When choosing your menu remember that, because both the veal and the sauce is rich, relatively small servings and lighter side dishes are in order.  My Italian butcher sells veal already pounded thin and cut into portions.  If yours does not then you will start by placing the meat between sheets of plastic wrap and pounding it thin.  You should plan on about two pieces per person or a bit more if you have big holiday eaters.

Veal Medallions Cut and Pounded Thin by Butcher

Ingredients (serves 4-6)

1 pound veal medallions (approximately)
2 tablespoons olive oil
2 tablespoons butter
1/4 cup flour
1 small onion diced
1 cup sliced mushrooms (any type)
1 clove garlic diced
1 tablespoon Dijon mustard
1/2 cup chicken stock
1/4 cup white wine
1/4 cup whipping cream
1/2 teaspoon dried tarragon
salt and pepper


Pre-heat oven to 200 degrees.  Sprinkle veal lightly with salt and pepper.  Add olive oil and one tablespoon of butter to a fry/saute pan and heat over high heat. Lightly flour enough of the veal medallions to fit into your pan. Do not over-crowd the pan. Do not flour the remainder until ready for cooking. Quickly brown the veal on one side (no more than 2 minutes) then turn and cook for one minute more on the other side. Remove to an oven safe platter and cover with foil.  Saute any remaining veal using the same technique.  Add a little more oil if necessary.  Transfer all veal to the platter, cover with foil and place in the warm oven.

Click To Englarge
Add the remaining tablespoon of butter to the pan along with the diced onions and saute for a minute or two, then add the mushrooms.  Season with salt and pepper and stir to combine. Cook until the liquid from the mushrooms is mostly evaporated. Stir in the garlic.  

Add the white wine and de-glaze the pan (stirring loose any brown bits stuck to the pan, as these are a flavor powerhouse.)  Add the chicken stock and cook until the liquid is reduced by about half. Add the dried tarragon and the Dijon mustard and stir to combine, then stir in the cream.  Cook until the sauce reaches the desired consistency.  Taste and add salt/pepper as necessary.

Remove the veal from the oven and top with the cream sauce.  Garnish with dried parsley and serve.

Saturday, December 7, 2013

Julia Childs' Famous Boeuf Bourguignon

Tougher cuts of beef can be prepared in a number of ways to render them juicy and flavorful, but perhaps none is more famous than the method Julia Child demonstrated in her first episode of Public Television's the French Chef way back in 1963.  Now you may be scared off by the French name but it really refers to beef prepared in the style of the peasants that lived in the Burgundy region of France.  If peasants can prepare this dish, so can you!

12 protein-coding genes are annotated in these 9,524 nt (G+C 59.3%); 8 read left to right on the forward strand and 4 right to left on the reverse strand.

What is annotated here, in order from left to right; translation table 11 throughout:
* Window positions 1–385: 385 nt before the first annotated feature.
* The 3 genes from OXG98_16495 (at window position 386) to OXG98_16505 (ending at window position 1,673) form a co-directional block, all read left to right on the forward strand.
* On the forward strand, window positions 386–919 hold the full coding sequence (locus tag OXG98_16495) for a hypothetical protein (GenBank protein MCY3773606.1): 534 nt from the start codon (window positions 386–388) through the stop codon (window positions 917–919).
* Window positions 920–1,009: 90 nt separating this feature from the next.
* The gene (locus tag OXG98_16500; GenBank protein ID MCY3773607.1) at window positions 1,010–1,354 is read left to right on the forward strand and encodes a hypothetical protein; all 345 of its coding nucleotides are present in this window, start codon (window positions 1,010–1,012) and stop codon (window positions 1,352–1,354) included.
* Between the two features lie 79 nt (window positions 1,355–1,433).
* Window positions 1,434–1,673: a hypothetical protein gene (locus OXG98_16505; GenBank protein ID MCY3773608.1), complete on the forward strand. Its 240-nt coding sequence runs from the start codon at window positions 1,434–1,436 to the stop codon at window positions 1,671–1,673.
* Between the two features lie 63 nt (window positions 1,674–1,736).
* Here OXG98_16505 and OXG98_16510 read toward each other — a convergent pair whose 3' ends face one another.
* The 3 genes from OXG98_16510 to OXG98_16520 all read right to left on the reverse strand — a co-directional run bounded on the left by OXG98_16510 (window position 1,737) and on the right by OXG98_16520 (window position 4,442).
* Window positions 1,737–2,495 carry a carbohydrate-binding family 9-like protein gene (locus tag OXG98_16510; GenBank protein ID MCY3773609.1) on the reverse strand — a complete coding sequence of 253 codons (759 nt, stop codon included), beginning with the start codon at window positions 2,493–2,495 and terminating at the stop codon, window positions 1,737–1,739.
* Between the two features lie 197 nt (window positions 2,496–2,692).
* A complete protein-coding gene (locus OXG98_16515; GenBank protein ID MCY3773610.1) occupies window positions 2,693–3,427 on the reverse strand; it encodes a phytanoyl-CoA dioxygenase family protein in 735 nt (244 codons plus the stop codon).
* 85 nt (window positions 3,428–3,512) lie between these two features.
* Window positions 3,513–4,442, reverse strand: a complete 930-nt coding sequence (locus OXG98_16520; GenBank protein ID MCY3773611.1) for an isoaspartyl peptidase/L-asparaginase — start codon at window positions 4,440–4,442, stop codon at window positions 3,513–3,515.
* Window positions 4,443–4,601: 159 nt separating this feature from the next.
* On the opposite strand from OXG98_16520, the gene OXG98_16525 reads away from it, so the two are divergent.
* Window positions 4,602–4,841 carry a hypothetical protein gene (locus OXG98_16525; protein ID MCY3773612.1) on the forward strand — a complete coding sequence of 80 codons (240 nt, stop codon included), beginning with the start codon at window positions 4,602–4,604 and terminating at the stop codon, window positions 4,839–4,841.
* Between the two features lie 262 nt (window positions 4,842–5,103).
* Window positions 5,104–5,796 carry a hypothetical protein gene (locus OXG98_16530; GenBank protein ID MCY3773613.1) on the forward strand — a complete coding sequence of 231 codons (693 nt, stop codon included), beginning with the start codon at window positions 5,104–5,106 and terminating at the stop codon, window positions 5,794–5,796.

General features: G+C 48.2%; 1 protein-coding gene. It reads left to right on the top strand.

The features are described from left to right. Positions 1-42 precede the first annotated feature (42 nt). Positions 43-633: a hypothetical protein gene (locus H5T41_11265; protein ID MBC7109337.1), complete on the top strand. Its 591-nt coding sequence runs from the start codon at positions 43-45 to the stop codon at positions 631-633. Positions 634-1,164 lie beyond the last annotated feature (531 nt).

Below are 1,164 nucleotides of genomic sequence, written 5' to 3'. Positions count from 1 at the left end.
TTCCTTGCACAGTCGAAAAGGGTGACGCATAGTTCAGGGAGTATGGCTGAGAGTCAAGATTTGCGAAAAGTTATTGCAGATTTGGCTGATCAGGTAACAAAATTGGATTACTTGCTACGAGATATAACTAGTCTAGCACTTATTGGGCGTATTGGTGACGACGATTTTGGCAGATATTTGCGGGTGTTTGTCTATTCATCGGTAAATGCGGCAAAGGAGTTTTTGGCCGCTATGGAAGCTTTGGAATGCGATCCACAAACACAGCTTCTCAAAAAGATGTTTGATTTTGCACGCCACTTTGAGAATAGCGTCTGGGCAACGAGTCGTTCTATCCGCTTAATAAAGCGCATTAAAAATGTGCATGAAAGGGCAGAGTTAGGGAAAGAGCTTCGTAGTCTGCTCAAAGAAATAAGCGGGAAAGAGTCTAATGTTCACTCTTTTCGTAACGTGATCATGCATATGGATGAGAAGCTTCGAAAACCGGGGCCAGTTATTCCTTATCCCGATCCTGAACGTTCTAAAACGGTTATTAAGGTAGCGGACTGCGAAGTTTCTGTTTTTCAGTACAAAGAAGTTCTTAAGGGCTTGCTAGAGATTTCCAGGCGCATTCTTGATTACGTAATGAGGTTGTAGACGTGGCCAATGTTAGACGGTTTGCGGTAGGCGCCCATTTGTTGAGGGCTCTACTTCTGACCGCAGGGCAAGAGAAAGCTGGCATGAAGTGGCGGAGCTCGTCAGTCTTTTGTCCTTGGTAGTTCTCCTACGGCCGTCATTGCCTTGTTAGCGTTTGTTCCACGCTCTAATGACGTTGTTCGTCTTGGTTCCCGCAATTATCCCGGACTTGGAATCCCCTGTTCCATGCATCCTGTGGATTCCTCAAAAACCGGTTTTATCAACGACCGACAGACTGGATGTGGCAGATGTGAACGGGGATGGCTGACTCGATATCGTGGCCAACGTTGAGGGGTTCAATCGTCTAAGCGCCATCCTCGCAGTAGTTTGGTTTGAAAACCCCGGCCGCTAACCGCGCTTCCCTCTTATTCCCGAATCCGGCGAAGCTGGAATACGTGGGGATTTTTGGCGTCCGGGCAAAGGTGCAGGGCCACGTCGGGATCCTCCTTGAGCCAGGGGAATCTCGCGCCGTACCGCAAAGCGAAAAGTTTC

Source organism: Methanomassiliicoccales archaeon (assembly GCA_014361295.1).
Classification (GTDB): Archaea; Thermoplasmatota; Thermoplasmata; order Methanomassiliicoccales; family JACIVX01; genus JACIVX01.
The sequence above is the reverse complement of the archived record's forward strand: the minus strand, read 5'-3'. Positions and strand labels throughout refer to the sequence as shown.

Julian's Bouef Bourguignon ~ Delicious!
Like most places, the less fortunate in life had to make do with the less desirable (less tender) parts of the meat and I'm sure this is what developed the cooking techniques that evolved.  And as wine was plentiful in Burgundy, it became a key ingredient in preparing this classic dish.

The dish bears some resemblance to other beef dishes like Classic Yankee Pot Roast and Old Fashioned Country Roundsteak.  Beef stew also shares techniques with this hearty meal, as the meat is cut into pieces and cooked in a sauce for tenderizing. The key elements here are browning the meat first, then cooking it in liquid slowly for 3-4 hours.  Many variations on this theme will work, and you need not follow Julia's classic technique to the letter for a successful dinner, so long as you remember the key elements. I strongly suggest using red wine, onions and mushrooms, but you may omit anything that doesn't suit your taste or add carrots or other vegetables for flavor.

Rather than reproduce her technique for you as I normally do, instead you can watch the famous episode in its entirety here, and get the techniques straight from Julia.  It's a relatively short video.

As you can see in my photos, I did serve it with the classic boiled potatoes and as she suggests, I also added the mushrooms just at the end so they 'don't disappear into the sauce'.  The meat does come out fork tender and packed with flavor.  Cutting into large chunks to begin with renders smaller, nice sized pieces for serving, each coated all around in that silky flavorful sauce.  I did use a good Burgundy wine as she suggests, but I've had equal success with all good hearty red wines when making this classic dish.  If for some reason you don't wish to use wine, substitute with 50/50 beef/chicken broth.

Served with the classic boiled potatoes and green beans.

Note to self "buy more Burgundy wine next time."